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Discussion in 'Education news' started by loodle1, May 28, 2016.
Don't tempt me sss. I do still wear trousers these days and I love red.
Yes and gives you movement around the knees so you don't have to hobble.
Well thank you, for all who posted. I ordered a couple of outfits! Oh joy!
Oh do let us know which.
May they bring you luck.
On a similar note, I was wondering about how 'acceptable' my make-up would be; generally subtle, but I do like a fairly thick line of black liquid/gel eyeliner (not winged) - I'm starting my SCITT this September.
Side note - it is a Catholic school. I haven't been given specific dress-code guidance yet, but from my time spent there it's fairly, although not excessively, conservative (men in ties but not jackets, women in low heels, generally in a jacket).
PS - Good luck in the interviews, slingshotsally!
Go for it @becca3471
But maybe start slowly? A defined line but not as thick as usual. Then build it up day by day.
Very sensible advice from gdw (as usual). Then you can see how the school reacts before you incur a 'word in your ear' from management.
I'm getting mellow in my old age. I was going to tell you to do as you damned well felt like but then had a flash of inspiration.
Perfect dress for a physics teacher. It'd be the most expensive dress I'd ever owned.
They have dresses for chemists, biologists and computer coder types too .
Brilliant idea @rachel_g41
The maths teacher can even dress her baby appropriately!
Given the temperature & the humidity here today, I am just trying to imagine what it must be like teaching in a classroom with 30+ sweating teenagers (who may not be allowed to remove their blazers), windows which barely open (H&S!) and the sun streaming in whilst wearing a suit, tie, shirt (buttoned up) and socks & shoes - or even tights, shoes, skirt, blouse & jacket.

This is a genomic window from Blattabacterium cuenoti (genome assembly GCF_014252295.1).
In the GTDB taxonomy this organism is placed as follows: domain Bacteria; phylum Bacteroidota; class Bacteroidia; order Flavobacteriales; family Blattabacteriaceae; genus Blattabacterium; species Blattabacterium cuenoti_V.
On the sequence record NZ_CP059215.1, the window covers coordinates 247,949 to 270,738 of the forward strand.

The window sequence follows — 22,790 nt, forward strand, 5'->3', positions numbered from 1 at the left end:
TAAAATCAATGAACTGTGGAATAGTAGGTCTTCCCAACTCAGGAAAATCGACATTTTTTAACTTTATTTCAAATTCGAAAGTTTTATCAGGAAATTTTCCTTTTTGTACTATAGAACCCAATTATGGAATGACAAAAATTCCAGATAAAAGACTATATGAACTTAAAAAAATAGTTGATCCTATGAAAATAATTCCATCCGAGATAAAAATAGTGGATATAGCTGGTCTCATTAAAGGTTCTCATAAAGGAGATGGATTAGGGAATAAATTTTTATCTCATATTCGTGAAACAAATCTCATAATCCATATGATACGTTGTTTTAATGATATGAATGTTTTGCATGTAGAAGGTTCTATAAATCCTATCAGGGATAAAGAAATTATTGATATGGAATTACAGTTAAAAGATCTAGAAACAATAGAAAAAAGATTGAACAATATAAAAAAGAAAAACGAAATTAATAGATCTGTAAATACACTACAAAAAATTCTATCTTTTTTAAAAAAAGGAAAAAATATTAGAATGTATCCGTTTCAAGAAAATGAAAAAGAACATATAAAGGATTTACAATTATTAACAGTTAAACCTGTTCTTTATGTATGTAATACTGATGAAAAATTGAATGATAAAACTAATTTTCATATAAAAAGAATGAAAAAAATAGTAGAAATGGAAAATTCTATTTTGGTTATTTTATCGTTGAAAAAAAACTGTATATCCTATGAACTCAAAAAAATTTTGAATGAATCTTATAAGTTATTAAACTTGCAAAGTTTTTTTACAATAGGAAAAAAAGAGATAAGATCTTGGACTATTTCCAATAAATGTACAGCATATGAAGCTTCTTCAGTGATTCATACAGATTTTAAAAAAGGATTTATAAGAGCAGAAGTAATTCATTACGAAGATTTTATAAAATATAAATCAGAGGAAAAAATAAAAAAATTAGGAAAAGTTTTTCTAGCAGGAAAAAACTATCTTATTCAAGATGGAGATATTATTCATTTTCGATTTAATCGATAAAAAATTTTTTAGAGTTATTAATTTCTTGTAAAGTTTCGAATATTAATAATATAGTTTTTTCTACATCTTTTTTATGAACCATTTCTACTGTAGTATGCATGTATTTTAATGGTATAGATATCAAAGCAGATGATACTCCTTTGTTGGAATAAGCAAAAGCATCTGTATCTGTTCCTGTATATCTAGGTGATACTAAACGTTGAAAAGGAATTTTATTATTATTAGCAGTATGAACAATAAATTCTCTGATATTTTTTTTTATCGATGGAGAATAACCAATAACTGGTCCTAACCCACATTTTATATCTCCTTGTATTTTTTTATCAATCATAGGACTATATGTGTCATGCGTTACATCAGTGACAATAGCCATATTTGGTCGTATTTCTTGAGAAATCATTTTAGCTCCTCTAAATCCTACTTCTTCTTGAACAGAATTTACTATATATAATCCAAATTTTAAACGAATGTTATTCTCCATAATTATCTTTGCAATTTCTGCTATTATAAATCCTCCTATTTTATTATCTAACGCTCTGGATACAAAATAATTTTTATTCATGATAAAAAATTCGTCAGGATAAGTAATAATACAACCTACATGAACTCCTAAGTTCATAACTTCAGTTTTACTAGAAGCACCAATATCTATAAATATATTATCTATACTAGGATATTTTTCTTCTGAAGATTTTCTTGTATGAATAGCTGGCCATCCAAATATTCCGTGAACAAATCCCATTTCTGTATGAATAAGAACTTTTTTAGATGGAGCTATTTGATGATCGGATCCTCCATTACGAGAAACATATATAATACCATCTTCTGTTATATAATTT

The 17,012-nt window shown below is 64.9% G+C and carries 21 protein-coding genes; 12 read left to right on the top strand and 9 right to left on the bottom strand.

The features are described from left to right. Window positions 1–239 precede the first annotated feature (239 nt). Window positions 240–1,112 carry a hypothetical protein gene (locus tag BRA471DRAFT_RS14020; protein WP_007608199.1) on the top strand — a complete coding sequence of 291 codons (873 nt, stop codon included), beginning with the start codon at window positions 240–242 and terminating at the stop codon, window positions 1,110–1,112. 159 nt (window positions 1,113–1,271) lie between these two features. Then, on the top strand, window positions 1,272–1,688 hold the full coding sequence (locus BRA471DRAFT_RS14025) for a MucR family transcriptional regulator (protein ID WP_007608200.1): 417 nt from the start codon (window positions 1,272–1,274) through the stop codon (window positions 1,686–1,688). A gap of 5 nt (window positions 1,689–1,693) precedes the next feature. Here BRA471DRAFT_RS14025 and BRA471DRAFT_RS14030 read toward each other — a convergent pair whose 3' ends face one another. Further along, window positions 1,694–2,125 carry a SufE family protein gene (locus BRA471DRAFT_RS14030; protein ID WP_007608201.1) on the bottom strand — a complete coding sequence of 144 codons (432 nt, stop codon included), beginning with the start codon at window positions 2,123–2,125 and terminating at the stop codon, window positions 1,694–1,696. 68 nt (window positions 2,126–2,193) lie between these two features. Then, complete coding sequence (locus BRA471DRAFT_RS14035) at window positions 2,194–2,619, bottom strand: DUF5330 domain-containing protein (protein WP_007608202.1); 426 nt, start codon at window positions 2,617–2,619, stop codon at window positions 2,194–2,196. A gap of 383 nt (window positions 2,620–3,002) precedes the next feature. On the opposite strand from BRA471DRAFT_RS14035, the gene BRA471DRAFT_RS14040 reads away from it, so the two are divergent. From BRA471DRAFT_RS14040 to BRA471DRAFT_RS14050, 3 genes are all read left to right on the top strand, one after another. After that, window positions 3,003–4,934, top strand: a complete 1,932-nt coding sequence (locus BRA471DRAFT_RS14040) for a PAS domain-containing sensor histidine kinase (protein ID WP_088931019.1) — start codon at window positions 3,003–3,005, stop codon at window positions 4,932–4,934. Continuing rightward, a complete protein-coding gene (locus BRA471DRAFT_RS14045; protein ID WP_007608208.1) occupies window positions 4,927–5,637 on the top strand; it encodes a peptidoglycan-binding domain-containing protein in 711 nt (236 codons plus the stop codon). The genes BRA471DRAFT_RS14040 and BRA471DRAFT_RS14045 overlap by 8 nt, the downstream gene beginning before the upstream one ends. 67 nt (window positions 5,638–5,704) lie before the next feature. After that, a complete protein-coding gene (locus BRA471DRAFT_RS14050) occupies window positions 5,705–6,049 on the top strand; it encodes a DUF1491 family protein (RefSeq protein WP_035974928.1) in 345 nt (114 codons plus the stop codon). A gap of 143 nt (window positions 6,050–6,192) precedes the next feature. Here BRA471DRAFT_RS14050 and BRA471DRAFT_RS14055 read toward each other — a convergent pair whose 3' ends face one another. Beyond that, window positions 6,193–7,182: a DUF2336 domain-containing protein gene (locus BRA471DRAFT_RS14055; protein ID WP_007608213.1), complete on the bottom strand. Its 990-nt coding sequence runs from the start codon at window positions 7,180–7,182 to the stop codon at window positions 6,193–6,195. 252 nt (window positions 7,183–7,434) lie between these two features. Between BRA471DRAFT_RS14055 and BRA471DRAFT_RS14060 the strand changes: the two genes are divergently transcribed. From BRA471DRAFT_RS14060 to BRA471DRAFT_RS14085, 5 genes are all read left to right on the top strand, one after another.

What is 'professional ' about that?
In my school the rooms on the top floor reached almost 40 degrees last summer. Fans going, windows open, cold water available...and the male teachers were still expected to wear ties. I felt very sorry for them as the female teachers were in (appropriate) summer dresses, no tights, no jackets. Mind you, I felt sorry for the kids in their blazers and ties too. A few of them fell asleep in my lesson straight after their top floor lessons simply because they were so warm (and also, I am boring).
What teachers - and their pupils - wear does not improve their teaching - or pupils' learning. However, it can certainly impede both.
I would be up in arms if the teachers didn't allow my kids to take their blazers off in this heat.
Where I am now the kids don't wear blazers, but when I taught in mainstream a few years ago I would never have dreamt of not allowing a student to remove a blazer or unbutton the top button. Im actually quite fussy about kids not overheating and getting dehydrated!
I even allowed shirts out (gasp!). It never had any adverse effects on behaviour or learning and nobody in SLT objected. My SLT were good I have to say, but I can't get my head round the fact that some don't allow kids to remove blazers! That's got to go against health and safety regulations, surely?
am not good enough to put in photos but I found the last time I interviewed, my more creative look wasn't as suitable as it used to be as schools want more corporate. So I went for the LBD in a stretch jersey which came mid-calf and a red suit jacket with a necklace and mary-janes with stockings (I don't buy heels as I would only wear them for interviews) Do colour your hair and wear appropriate make-up. I also updated my glasses, but only because I needed to anyway.
I shop at M&S (Less as their website and sales are pretty bad now) and ASOS and buy pieces that I can use a lot rather than interview outfits.
Placing pretentious before practicality is such a a PITA
Totally love this- where from?
I googled "maths dress" (I didn't look closely and thought it looked more maths than science) and it's one of the first images that comes up http://www.modcloth.com/shop/dresses/all-eyes-on-unique-dress-in-science